As most of our user base is already aware, we’ve been unable to expand our ETH2 infrastructure services of running beacon nodes and validating beyond the use of Prysmatic Labs’ Prysm client. While we all appreciate Preston Van Loon and the team’s work to be the first ETH2 client with a functional WebUI that really lowers the barriers to entry to staking, the health and even the actual rollout of ETH2 depends on client diversity. Without this diversity, a single bug or breaking change in the primary client (currently this is still Prysm) will result in a large proportion of the network going offline, making it vulnerable to attack and breaking into different chains, or even stoping production of blocks altogether. So to make the network more resilient, we need more clients and to have a relatively even distribution of each different client for maximum network resiliency. It is for this reason that each time you run through the ETH2 Launchpad, it will suggest a different validator client and include a relevant guide near the end of the process to setup your new validator on a new client.
Here at DAppNode we have our own ethos and goals which include helping to truly decentralize the next iteration of Ethereum. So far, we are working to decentralize staking away from larger centralized stake pools and exchanges that offer staking services for their clients. To do this effectively and not scare off the much larger share of the community who are tech-savvy, but not programmers or familiar with Linux, or comfortable doing work on a headless (no GUI) machine with all interface through command line interfaces, the team made a decision to try to simplify and help lower barriers to entry for all users by creating DAppNode, and the WebUI that allows most users to install a handful of chains and validate more than one type of asset, without ever touching command line. The users don’t have to know how docker needs to be installed, or how any of the many core apps work under the hood (All core packages remain open source, so anyone with the desire can dig in and still see everything). Instead of needing to type out commands to install a new package and find that package on GitHub or IPFS, all the user needs to do is go to the DAppStore, click on a package and then click install to fully install the package and get it ready to run. Another click and you can see live logs, etc. This really lowers the barriers to entry compared to running a headless linux box, since you no longer need to write your own custom config files for each package you run; simply fill out the form in the WebUI and the config file is populated and loaded into the program. The commitment to this goal of lowering the technical barriers to entry are fundamental to the project’s success, and by extension even the Whole Ethereum Ecosystem, as we are some of the infrastructure providers for ETH2. Unfortunately, by sticking to this goal so tightly for the last year, we’ve come to realize some of our hopes aren’t materializing as quickly as expected; mainly that the dev teams behind the alternative ETH2 clients such as Teku, Nimbus, and Lighthouse would have integrated a simple WebUI for key/wallet management, similar to Prysm’s webUI that has more features than just key/wallet management. We saw this addition of a webUI as a need before we could integrate the other clients into our stack, since going without such a WebUI would require more advanced knowledge for setup than just using the DAppNode web interface, something that would now raise the barriers to entry. At this point it’s become clear we must charge on ahead without waiting for the respective dev teams to integrate such webUIs to their clients.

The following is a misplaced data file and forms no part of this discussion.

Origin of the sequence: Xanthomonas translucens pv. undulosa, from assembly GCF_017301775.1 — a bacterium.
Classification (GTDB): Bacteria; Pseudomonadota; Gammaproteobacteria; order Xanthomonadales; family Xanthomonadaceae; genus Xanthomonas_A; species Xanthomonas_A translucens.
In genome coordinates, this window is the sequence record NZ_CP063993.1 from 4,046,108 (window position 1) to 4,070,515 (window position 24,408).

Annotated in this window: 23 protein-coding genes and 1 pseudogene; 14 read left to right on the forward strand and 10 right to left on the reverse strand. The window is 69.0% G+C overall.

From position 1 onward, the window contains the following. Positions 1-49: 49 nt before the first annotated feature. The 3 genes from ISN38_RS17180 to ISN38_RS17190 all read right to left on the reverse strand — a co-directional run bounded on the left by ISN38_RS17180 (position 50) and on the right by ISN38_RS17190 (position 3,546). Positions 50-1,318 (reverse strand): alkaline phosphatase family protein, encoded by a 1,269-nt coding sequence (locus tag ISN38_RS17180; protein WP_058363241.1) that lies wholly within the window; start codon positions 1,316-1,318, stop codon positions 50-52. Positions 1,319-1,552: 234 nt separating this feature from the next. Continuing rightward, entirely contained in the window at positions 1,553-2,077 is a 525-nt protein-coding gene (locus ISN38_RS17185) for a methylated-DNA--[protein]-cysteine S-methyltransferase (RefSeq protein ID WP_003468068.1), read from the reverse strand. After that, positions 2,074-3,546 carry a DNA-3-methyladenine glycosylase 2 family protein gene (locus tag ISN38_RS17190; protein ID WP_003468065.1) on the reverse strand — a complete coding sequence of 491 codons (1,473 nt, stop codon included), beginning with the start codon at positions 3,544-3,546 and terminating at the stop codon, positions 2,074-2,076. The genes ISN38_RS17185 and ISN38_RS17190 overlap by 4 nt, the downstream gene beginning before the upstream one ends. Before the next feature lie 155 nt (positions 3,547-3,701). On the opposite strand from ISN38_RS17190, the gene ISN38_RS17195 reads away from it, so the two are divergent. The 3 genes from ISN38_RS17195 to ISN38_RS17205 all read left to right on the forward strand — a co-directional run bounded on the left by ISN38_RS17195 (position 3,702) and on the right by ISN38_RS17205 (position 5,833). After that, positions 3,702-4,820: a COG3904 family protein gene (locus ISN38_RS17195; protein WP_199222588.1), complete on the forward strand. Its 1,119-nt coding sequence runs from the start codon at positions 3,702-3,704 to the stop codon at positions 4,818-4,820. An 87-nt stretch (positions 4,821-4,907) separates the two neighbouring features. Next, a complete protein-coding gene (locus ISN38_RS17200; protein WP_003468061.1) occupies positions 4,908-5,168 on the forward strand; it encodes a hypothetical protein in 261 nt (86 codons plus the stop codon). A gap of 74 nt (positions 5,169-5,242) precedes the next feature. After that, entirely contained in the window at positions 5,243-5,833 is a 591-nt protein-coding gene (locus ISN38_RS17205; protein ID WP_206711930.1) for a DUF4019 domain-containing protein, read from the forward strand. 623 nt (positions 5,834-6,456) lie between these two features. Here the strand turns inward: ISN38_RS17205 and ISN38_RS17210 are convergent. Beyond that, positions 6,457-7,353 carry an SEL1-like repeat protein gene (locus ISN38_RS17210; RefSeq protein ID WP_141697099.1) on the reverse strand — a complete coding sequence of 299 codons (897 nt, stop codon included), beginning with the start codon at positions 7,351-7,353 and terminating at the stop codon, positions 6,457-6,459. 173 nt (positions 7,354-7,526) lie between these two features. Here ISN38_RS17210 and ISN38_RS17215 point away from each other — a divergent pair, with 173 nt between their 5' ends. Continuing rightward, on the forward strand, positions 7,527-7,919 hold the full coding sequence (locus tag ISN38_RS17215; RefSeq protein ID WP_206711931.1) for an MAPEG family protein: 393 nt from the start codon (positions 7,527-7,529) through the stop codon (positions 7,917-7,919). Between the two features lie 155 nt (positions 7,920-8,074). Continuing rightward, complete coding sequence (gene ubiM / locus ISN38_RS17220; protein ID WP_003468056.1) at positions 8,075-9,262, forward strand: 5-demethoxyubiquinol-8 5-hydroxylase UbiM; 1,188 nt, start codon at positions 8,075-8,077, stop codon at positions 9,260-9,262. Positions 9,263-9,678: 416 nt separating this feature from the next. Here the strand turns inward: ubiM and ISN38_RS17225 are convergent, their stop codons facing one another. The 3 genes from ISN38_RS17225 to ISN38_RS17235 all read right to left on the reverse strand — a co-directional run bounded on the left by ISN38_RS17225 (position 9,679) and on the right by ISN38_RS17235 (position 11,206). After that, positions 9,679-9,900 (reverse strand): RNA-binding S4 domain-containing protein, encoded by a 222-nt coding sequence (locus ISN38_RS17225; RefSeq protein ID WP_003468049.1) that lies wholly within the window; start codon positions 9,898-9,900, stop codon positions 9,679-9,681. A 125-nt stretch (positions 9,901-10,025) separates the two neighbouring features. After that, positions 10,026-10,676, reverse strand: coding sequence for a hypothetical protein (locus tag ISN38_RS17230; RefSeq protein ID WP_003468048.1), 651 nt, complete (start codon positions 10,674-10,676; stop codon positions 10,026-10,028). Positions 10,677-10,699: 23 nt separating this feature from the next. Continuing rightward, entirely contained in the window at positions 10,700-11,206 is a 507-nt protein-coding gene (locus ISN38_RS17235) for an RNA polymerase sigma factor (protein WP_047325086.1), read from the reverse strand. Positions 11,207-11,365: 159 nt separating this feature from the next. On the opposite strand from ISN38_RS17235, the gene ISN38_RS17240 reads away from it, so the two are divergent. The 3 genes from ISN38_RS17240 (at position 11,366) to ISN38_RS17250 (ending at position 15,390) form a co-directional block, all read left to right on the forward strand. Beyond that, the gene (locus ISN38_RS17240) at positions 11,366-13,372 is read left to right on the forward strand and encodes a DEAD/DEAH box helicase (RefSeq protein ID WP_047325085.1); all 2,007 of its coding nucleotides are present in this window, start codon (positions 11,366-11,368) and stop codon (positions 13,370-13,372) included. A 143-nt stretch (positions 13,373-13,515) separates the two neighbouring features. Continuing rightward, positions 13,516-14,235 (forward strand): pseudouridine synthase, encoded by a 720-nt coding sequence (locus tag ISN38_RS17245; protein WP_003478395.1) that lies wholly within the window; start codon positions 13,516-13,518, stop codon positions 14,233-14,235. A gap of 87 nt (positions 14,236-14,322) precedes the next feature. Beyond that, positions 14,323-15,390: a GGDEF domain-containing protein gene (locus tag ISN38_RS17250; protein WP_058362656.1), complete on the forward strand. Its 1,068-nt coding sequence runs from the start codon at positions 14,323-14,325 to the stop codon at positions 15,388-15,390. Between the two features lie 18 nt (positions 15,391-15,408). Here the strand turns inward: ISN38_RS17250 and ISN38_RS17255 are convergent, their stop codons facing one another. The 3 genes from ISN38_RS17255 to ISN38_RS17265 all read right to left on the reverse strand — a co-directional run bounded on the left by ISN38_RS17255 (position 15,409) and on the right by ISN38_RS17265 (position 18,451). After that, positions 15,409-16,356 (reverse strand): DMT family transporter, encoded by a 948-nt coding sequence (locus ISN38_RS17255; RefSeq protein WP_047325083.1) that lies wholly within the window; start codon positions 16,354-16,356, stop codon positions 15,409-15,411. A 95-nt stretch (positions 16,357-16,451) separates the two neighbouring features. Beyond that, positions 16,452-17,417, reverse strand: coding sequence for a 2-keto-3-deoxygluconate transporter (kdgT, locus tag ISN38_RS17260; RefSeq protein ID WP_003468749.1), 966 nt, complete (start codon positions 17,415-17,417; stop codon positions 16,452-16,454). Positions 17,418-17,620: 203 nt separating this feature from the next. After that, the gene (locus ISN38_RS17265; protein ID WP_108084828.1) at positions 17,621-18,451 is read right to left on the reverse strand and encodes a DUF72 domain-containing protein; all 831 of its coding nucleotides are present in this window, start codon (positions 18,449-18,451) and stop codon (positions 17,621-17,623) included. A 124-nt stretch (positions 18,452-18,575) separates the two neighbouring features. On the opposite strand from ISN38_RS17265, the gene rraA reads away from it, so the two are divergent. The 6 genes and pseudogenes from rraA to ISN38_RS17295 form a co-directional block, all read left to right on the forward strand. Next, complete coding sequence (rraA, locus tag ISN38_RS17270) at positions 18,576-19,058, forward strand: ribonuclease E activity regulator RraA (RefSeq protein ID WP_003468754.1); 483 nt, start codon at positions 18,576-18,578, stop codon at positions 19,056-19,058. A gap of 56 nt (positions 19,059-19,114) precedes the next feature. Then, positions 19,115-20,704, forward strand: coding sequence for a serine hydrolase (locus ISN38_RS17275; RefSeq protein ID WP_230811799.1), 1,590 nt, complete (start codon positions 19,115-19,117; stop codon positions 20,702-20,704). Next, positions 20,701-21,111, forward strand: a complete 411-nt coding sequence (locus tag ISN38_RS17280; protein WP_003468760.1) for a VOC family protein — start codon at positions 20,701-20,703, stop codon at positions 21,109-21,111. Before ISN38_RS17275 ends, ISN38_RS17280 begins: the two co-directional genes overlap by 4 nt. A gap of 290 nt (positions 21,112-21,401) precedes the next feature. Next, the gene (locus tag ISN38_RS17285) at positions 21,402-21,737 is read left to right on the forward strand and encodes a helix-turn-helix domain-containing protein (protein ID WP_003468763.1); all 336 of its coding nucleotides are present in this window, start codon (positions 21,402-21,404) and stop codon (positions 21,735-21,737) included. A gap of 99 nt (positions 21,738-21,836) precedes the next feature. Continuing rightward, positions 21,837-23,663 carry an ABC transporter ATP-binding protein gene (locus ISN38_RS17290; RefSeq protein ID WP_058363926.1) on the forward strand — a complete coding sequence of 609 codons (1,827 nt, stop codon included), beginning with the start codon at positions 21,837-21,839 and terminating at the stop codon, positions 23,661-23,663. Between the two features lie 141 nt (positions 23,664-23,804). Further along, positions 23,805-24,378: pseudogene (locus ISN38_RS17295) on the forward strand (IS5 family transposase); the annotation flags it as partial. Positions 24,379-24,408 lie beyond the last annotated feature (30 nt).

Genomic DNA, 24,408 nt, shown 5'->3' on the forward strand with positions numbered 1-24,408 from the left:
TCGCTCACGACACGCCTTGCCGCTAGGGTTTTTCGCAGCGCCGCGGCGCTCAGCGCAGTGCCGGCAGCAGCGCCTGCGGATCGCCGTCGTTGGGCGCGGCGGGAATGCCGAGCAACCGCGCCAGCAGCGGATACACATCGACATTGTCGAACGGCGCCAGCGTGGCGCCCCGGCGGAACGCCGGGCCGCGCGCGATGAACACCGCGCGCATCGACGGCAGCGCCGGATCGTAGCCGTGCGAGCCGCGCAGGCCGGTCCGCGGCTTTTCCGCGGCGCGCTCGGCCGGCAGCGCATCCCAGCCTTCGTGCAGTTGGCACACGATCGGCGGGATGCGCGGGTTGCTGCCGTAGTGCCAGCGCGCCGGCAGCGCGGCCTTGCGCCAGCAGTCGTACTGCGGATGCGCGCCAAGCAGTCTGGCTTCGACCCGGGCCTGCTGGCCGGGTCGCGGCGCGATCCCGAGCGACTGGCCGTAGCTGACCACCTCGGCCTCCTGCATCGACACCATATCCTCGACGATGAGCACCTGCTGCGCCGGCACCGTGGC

For this reason I propose the first major grant(s) of the newly created DAppNode DAO to fund our own devs and builders to integrate these alternate clients into the DAppNode Stack. I propose that the MVP (minimum viable product) of each client should have a simple webUI that allows for keystores to be easily uploaded to the client’s wallet and be properly password protected with a different password than was used to secure the keystore. I believe that this MVP would be sufficient to getting those who want to run alt clients ASAP their opportunity to do so. The next step after the MVP would be to improve the client’s UI, but more importantly, we need to have someone with Grafana experience either create a new dashboard to monitor validator performance, or fork the wonderful Grafana Dashboards built by metanull-operator for prysm to work with the various new clients we add.
Lanski will be following up this post (after he returns from Holiday) with an in-depth situation report so we can determine exactly what work we need done for each grant/client. But in the meantime let’s get some discussion going on this topic, and soon we will be able to vote on it and create the grants needed to bring ETH2 client diversity to DAppNode.